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import numpy as np
import nltk
from collections import Counter
import pandas as pd
import seaborn as sns

from sklearn.feature_extraction.text import CountVectorizer, TfidfVectorizer

sns.set_context("paper", font_scale=1.2)

%matplotlib notebook
%load_ext autoreload
%autoreload 2

import os
import re
import sys
sys.path.append(os.path.join(os.getcwd(), "..\..\src"))

import util.io as mio
from util import statsUtil
import util.plotting as mplot
from model.conversationDataframe import ConversationDataframe
from stats.iConvStats import IConvStats
from stats.wordsCountStats import WordsCountStats


This notebook is used as utility/tool for analysis of text. The goal is to get some insight about the structure, content and quality of the text.

Examples: analysis of CV, personal articles, job ads.

Load Text

Load text you want to analyse

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def load_text(filepaths):
    Load text you want to analyse.
    :param filepaths: list of paths to text files to load
    :return: single string representing all retrieved text
    text = ""
    for path in filepaths:
        with open(path, 'r', encoding='UTF-8') as f:
            text += "\n"+f.read()
    return text

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text = load_text([""])

Basic Stats

Length, count and richness, Ngram distribution and mosr relevant features.

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words = statsUtil.getWords(text)
types = set(words)

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print("Total length: {:.0f}".format(len(text)))
print("Tokens count: {:.0f}".format(len(words)))
print("Distinct tokens count: {:.0f}".format(len(set(words))))
print("Lexical richness: {0:.5f}".format(len(types)/len(words)))

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def plot_most_common(most_common_ngrams, n_most, join=False):
    most_common_ngrams, count = zip(*most_common_ngrams.most_common(n_most))
    if join:
        most_common_ngrams = [" ".join(list(e)) for e in most_common_ngrams]
    ax = sns.pointplot(y=most_common_ngrams, x=count)

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# Most common words
words_count = Counter(words)

# Plot most common words
plot_most_common(words_count, n_most=30)

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most_common_bigrams = Counter(nltk.bigrams(words))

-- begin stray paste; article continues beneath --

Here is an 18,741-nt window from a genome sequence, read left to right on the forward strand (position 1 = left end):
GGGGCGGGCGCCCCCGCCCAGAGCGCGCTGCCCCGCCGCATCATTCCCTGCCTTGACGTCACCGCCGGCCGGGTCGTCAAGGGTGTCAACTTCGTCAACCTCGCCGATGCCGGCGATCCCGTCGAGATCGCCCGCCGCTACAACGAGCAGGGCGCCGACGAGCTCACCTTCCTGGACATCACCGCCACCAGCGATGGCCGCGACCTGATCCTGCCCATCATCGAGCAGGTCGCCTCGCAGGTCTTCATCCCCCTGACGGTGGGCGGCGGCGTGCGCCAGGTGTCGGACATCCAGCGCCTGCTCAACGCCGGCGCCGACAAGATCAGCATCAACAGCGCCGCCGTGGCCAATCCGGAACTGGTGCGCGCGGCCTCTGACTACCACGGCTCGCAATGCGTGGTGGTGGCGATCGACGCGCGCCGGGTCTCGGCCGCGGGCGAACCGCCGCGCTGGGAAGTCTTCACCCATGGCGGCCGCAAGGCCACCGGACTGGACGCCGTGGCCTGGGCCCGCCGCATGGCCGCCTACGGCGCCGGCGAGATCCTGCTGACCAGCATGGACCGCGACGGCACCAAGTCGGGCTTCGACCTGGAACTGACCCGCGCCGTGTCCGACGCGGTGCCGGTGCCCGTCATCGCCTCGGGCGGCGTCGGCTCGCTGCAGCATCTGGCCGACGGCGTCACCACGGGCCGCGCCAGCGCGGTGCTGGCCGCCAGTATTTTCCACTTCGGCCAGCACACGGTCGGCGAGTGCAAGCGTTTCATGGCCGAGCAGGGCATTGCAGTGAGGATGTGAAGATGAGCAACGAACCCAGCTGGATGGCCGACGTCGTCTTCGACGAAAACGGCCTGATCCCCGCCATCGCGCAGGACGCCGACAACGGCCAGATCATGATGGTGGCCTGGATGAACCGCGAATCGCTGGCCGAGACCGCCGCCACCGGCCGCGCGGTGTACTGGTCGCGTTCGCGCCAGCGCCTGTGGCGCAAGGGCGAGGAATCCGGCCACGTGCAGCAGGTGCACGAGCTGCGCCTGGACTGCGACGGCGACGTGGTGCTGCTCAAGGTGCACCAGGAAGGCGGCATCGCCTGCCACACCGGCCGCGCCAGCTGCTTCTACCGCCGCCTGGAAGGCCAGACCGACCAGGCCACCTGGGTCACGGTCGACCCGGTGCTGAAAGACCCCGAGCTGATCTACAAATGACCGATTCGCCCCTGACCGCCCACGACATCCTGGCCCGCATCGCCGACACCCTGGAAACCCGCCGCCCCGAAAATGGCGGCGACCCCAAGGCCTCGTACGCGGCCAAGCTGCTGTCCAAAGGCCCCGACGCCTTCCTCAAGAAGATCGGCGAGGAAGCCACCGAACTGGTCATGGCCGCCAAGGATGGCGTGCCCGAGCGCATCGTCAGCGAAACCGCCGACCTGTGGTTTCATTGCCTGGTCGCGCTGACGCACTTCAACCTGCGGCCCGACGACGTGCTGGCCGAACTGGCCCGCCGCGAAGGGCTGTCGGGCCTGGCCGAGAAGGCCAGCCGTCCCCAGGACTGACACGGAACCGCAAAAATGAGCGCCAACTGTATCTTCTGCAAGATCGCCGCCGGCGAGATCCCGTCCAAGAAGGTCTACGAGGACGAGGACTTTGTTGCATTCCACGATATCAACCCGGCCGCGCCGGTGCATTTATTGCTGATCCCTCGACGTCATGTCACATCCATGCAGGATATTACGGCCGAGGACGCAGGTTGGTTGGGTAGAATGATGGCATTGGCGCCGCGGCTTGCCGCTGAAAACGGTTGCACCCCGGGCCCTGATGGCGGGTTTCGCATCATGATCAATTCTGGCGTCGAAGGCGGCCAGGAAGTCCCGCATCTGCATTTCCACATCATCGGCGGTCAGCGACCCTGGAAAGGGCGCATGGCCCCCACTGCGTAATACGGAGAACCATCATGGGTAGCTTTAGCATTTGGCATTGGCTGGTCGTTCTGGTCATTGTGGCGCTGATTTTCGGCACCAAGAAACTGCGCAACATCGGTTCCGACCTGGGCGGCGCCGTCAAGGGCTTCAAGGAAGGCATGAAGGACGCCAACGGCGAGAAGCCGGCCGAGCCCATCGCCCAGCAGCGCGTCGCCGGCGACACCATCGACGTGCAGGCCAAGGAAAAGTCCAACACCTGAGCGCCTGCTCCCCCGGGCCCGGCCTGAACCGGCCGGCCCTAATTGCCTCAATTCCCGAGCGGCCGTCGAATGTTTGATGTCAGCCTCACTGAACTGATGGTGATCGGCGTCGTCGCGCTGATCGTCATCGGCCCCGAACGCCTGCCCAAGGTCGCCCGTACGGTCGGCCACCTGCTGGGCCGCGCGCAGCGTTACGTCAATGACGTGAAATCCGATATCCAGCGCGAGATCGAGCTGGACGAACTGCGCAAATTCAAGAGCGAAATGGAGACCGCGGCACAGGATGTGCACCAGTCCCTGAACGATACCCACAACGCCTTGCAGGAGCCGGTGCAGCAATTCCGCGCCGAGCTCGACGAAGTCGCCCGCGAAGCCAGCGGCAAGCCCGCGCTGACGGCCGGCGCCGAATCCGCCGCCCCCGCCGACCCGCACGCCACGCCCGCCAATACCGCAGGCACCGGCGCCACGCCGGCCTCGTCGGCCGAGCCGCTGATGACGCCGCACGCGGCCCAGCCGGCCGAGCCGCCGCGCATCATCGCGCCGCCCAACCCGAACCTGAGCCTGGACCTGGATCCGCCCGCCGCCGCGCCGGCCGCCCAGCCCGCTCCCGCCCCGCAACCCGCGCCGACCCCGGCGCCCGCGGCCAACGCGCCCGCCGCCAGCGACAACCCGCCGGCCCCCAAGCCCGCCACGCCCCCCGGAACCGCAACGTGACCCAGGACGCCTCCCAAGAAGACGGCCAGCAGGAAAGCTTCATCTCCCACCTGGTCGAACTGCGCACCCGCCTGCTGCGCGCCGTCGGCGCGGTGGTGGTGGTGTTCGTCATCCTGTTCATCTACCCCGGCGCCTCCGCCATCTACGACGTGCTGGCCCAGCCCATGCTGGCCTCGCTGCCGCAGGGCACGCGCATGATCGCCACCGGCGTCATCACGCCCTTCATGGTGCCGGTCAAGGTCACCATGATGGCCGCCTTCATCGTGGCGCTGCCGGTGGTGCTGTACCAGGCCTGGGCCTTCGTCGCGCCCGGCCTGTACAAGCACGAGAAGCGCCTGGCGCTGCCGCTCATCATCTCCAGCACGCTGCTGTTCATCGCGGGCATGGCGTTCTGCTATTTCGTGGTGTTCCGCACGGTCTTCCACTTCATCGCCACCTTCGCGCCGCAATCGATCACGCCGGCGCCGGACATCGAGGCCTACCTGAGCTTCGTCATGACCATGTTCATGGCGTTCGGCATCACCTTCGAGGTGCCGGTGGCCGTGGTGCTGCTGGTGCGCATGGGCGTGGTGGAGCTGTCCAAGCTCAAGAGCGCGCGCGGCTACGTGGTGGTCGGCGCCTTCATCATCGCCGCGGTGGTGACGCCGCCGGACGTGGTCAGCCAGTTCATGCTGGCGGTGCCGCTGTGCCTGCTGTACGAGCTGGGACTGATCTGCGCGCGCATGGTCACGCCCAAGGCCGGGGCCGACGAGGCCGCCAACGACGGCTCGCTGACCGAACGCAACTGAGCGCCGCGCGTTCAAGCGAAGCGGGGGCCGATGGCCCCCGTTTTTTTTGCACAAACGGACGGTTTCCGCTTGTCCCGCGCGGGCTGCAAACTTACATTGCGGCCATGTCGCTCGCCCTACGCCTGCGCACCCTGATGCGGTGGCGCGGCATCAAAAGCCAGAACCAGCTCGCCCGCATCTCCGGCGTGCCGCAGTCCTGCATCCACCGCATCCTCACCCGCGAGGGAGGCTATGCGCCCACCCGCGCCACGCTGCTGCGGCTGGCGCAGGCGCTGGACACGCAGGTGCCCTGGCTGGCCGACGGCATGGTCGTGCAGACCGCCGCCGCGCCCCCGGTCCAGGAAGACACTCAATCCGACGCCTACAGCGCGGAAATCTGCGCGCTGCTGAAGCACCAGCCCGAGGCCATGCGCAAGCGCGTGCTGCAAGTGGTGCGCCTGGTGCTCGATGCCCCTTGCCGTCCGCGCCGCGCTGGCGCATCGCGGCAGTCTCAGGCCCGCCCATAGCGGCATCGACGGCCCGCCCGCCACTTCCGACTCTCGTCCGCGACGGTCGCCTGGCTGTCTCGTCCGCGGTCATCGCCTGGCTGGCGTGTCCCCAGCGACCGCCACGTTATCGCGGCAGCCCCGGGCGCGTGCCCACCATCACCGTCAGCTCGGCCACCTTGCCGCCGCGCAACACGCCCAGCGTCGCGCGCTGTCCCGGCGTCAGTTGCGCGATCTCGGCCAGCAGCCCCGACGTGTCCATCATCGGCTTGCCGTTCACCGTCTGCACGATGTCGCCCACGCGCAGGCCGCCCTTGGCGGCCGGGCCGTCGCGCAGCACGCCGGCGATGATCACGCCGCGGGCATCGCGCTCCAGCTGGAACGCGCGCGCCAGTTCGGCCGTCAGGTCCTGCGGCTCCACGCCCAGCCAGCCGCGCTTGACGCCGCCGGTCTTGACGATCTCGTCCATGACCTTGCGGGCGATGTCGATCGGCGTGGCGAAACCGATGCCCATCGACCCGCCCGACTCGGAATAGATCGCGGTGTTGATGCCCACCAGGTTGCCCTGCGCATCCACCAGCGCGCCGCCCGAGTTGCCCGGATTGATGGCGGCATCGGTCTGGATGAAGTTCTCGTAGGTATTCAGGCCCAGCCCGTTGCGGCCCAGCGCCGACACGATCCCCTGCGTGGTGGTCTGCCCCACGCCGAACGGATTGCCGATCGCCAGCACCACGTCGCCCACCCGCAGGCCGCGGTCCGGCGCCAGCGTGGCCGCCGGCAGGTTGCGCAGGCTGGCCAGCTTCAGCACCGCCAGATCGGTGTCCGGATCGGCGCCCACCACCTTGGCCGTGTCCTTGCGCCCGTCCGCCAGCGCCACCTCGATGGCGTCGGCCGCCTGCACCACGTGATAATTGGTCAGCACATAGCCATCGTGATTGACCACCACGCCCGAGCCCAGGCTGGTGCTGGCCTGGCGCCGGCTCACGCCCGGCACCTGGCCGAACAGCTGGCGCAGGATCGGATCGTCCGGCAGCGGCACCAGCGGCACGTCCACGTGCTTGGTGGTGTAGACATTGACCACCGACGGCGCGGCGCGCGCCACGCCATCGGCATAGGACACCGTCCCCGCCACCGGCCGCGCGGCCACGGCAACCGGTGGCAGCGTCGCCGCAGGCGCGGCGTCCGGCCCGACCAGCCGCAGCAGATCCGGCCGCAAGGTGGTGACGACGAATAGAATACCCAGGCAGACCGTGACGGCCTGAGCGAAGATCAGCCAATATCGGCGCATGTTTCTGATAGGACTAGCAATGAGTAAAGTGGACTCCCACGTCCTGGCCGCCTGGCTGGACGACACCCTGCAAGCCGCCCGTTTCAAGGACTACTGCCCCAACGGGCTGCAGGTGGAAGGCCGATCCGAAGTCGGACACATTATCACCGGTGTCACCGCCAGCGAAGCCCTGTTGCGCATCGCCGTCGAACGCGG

plot_most_common(most_common_bigrams, 20, join=True)

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most_common_trigrams = Counter(nltk.trigrams(words))

plot_most_common(most_common_trigrams, 20, join=True)

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# Get most relevant words using TF-IDF
# For this statistic we need additional pieces of text to compare with our speech transcript
# we can simply load some corpora from NLTK 

from sklearn.feature_extraction.text import TfidfVectorizer
from nltk.corpus import stopwords

def get_top_features(text, n):
    # Load corpora for different genres
    c1 = nltk.corpus.gutenberg.raw('carroll-alice.txt')
    c2 = nltk.corpus.inaugural.raw("2009-Obama.txt")
    c3 = nltk.corpus.webtext.raw("firefox.txt")
    # Load english stopwords
    stops = set(stopwords.words("english"))

    # Compute TF-IDF matrix and print top results for our speech
    vectorizer = TfidfVectorizer(analyzer='word',stop_words=stops, ngram_range=(2,3))
    tfIdf = vectorizer.fit_transform([text, c1, c2, c3]).toarray()
    indices = np.argsort(tfIdf[0])[::-1]
    features = vectorizer.get_feature_names()
    top_features = [features[i] for i in indices[:n] if tfIdf[0][i]!=0]
    return top_features

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get_top_features(text, 20)

Prose Stats

“Over the whole document, make the average sentence length 15-20 words, 25-33 syllables and 75-100 characters.”

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# prose stats
sentences = list(filter(lambda x : len(x)>0, map(str.strip, re.split(r'[\.\?!\n]', text))))
sen_len = [len(sent) for sent in sentences]
print("Average sentence len {}. Max {}, min {}".format(np.mean(sen_len), max(sen_len), min(sen_len)))

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for sent in sentences:
    if len(sent)>300:
        print("* " + sent)